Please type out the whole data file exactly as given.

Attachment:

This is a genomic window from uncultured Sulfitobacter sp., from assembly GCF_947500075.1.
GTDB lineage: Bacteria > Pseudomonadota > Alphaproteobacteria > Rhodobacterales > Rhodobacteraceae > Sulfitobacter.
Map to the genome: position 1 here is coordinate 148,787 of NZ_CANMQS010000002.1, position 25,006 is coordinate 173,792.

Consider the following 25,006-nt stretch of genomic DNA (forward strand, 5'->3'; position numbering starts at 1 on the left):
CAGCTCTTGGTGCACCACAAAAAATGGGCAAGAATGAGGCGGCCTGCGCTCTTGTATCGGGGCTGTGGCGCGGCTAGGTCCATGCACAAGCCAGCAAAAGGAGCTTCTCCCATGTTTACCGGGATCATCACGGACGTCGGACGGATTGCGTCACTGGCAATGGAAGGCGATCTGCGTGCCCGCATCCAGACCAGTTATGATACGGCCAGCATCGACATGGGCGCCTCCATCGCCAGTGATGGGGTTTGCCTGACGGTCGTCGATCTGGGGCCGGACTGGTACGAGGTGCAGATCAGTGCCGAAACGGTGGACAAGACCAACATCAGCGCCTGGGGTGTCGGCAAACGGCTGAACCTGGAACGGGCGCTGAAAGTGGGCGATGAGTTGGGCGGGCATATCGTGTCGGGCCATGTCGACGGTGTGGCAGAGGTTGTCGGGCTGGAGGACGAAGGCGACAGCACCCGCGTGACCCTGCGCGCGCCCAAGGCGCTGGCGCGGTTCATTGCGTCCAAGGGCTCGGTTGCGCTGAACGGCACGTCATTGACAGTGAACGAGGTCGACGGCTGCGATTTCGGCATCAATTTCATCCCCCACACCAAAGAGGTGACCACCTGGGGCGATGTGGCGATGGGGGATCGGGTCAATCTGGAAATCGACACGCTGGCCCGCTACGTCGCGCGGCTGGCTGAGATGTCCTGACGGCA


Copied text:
This is a genomic window from uncultured Sulfitobacter sp., from assembly GCF_947500075.1.
GTDB lineage: Bacteria > Pseudomonadota > Alphaproteobacteria > Rhodobacterales > Rhodobacteraceae > Sulfitobacter.
Map to the genome: position 1 here is coordinate 148,787 of NZ_CANMQS010000002.1, position 25,006 is coordinate 173,792.

Consider the following 25,006-nt stretch of genomic DNA (forward strand, 5'->3'; position numbering starts at 1 on the left):
CAGCTCTTGGTGCACCACAAAAAATGGGCAAGAATGAGGCGGCCTGCGCTCTTGTATCGGGGCTGTGGCGCGGCTAGGTCCATGCACAAGCCAGCAAAAGGAGCTTCTCCCATGTTTACCGGGATCATCACGGACGTCGGACGGATTGCGTCACTGGCAATGGAAGGCGATCTGCGTGCCCGCATCCAGACCAGTTATGATACGGCCAGCATCGACATGGGCGCCTCCATCGCCAGTGATGGGGTTTGCCTGACGGTCGTCGATCTGGGGCCGGACTGGTACGAGGTGCAGATCAGTGCCGAAACGGTGGACAAGACCAACATCAGCGCCTGGGGTGTCGGCAAACGGCTGAACCTGGAACGGGCGCTGAAAGTGGGCGATGAGTTGGGCGGGCATATCGTGTCGGGCCATGTCGACGGTGTGGCAGAGGTTGTCGGGCTGGAGGACGAAGGCGACAGCACCCGCGTGACCCTGCGCGCGCCCAAGGCGCTGGCGCGGTTCATTGCGTCCAAGGGCTCGGTTGCGCTGAACGGCACGTCATTGACAGTGAACGAGGTCGACGGCTGCGATTTCGGCATCAATTTCATCCCCCACACCAAAGAGGTGACCACCTGGGGCGATGTGGCGATGGGGGATCGGGTCAATCTGGAAATCGACACGCTGGCCCGCTACGTCGCGCGGCTGGCTGAGATGTCCTGACGGCA